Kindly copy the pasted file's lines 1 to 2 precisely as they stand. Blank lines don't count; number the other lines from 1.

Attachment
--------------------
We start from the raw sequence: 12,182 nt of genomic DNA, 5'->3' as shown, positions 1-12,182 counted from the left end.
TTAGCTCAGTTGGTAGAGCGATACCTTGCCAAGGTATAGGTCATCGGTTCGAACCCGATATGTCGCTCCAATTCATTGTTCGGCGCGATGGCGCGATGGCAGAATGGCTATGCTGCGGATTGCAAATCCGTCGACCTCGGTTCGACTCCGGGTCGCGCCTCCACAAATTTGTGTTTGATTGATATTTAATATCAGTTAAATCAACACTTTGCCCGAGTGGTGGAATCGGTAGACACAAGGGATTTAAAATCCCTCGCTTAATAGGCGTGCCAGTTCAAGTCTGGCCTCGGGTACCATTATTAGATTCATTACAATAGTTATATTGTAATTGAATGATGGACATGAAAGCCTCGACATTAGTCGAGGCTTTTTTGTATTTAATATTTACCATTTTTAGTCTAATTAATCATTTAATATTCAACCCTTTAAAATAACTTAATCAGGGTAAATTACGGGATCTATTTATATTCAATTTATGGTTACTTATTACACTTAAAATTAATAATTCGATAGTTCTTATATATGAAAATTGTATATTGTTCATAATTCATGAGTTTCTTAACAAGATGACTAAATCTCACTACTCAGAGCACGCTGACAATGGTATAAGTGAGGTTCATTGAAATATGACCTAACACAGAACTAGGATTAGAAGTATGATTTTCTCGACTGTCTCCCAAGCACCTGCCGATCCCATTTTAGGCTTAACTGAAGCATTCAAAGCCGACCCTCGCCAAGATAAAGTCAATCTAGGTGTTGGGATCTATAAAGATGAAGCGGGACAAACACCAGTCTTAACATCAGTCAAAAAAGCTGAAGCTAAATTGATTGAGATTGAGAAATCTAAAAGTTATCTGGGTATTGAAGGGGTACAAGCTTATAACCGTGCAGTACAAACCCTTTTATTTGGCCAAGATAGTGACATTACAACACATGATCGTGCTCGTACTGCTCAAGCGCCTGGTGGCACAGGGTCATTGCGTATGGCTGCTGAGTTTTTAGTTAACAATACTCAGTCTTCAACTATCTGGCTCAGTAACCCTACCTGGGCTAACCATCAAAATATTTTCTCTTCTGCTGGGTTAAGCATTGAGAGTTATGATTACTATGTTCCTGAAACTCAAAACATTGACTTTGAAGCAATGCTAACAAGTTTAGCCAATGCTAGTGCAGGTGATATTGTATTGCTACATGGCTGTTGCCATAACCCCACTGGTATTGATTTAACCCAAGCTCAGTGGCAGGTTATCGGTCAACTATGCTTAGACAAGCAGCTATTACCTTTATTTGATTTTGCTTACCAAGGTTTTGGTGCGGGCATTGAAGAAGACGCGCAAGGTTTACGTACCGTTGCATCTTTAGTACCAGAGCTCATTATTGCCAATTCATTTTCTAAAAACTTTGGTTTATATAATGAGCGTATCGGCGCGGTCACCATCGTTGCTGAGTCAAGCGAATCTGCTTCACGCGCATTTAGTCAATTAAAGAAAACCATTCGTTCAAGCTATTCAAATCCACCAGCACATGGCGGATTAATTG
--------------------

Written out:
We start from the raw sequence: 12,182 nt of genomic DNA, 5'->3' as shown, positions 1-12,182 counted from the left end.
TTAGCTCAGTTGGTAGAGCGATACCTTGCCAAGGTATAGGTCATCGGTTCGAACCCGATATGTCGCTCCAATTCATTGTTCGGCGCGATGGCGCGATGGCAGAATGGCTATGCTGCGGATTGCAAATCCGTCGACCTCGGTTCGACTCCGGGTCGCGCCTCCACAAATTTGTGTTTGATTGATATTTAATATCAGTTAAATCAACACTTTGCCCGAGTGGTGGAATCGGTAGACACAAGGGATTTAAAATCCCTCGCTTAATAGGCGTGCCAGTTCAAGTCTGGCCTCGGGTACCATTATTAGATTCATTACAATAGTTATATTGTAATTGAATGATGGACATGAAAGCCTCGACATTAGTCGAGGCTTTTTTGTATTTAATATTTACCATTTTTAGTCTAATTAATCATTTAATATTCAACCCTTTAAAATAACTTAATCAGGGTAAATTACGGGATCTATTTATATTCAATTTATGGTTACTTATTACACTTAAAATTAATAATTCGATAGTTCTTATATATGAAAATTGTATATTGTTCATAATTCATGAGTTTCTTAACAAGATGACTAAATCTCACTACTCAGAGCACGCTGACAATGGTATAAGTGAGGTTCATTGAAATATGACCTAACACAGAACTAGGATTAGAAGTATGATTTTCTCGACTGTCTCCCAAGCACCTGCCGATCCCATTTTAGGCTTAACTGAAGCATTCAAAGCCGACCCTCGCCAAGATAAAGTCAATCTAGGTGTTGGGATCTATAAAGATGAAGCGGGACAAACACCAGTCTTAACATCAGTCAAAAAAGCTGAAGCTAAATTGATTGAGATTGAGAAATCTAAAAGTTATCTGGGTATTGAAGGGGTACAAGCTTATAACCGTGCAGTACAAACCCTTTTATTTGGCCAAGATAGTGACATTACAACACATGATCGTGCTCGTACTGCTCAAGCGCCTGGTGGCACAGGGTCATTGCGTATGGCTGCTGAGTTTTTAGTTAACAATACTCAGTCTTCAACTATCTGGCTCAGTAACCCTACCTGGGCTAACCATCAAAATATTTTCTCTTCTGCTGGGTTAAGCATTGAGAGTTATGATTACTATGTTCCTGAAACTCAAAACATTGACTTTGAAGCAATGCTAACAAGTTTAGCCAATGCTAGTGCAGGTGATATTGTATTGCTACATGGCTGTTGCCATAACCCCACTGGTATTGATTTAACCCAAGCTCAGTGGCAGGTTATCGGTCAACTATGCTTAGACAAGCAGCTATTACCTTTATTTGATTTTGCTTACCAAGGTTTTGGTGCGGGCATTGAAGAAGACGCGCAAGGTTTACGTACCGTTGCATCTTTAGTACCAGAGCTCATTATTGCCAATTCATTTTCTAAAAACTTTGGTTTATATAATGAGCGTATCGGCGCGGTCACCATCGTTGCTGAGTCAAGCGAATCTGCTTCACGCGCATTTAGTCAATTAAAGAAAACCATTCGTTCAAGCTATTCAAATCCACCAGCACATGGCGGATTAATTG